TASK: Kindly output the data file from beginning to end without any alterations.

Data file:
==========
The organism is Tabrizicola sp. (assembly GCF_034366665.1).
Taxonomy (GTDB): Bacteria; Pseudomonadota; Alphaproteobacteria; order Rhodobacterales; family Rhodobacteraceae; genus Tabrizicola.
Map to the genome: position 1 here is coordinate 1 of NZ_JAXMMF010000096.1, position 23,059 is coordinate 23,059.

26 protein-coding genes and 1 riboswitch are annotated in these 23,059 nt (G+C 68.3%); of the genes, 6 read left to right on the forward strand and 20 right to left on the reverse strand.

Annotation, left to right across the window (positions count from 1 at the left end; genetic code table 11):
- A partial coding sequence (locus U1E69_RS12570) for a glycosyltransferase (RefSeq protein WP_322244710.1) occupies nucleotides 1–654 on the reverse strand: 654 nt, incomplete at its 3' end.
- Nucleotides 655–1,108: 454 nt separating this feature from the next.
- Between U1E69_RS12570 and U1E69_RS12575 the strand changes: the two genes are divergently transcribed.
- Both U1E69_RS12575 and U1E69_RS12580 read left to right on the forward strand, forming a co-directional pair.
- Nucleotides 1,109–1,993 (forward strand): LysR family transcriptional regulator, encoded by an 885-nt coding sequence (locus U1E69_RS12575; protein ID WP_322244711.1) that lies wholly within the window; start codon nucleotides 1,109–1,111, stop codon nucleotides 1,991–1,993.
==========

The organism is Tabrizicola sp. (assembly GCF_034366665.1).
Taxonomy (GTDB): Bacteria; Pseudomonadota; Alphaproteobacteria; order Rhodobacterales; family Rhodobacteraceae; genus Tabrizicola.
Map to the genome: position 1 here is coordinate 1 of NZ_JAXMMF010000096.1, position 23,059 is coordinate 23,059.

26 protein-coding genes and 1 riboswitch are annotated in these 23,059 nt (G+C 68.3%); of the genes, 6 read left to right on the forward strand and 20 right to left on the reverse strand.

Annotation, left to right across the window (positions count from 1 at the left end; genetic code table 11):
- A partial coding sequence (locus U1E69_RS12570) for a glycosyltransferase (RefSeq protein WP_322244710.1) occupies nucleotides 1–654 on the reverse strand: 654 nt, incomplete at its 3' end.
- Nucleotides 655–1,108: 454 nt separating this feature from the next.
- Between U1E69_RS12570 and U1E69_RS12575 the strand changes: the two genes are divergently transcribed.
- Both U1E69_RS12575 and U1E69_RS12580 read left to right on the forward strand, forming a co-directional pair.
- Nucleotides 1,109–1,993 (forward strand): LysR family transcriptional regulator, encoded by an 885-nt coding sequence (locus U1E69_RS12575; protein ID WP_322244711.1) that lies wholly within the window; start codon nucleotides 1,109–1,111, stop codon nucleotides 1,991–1,993.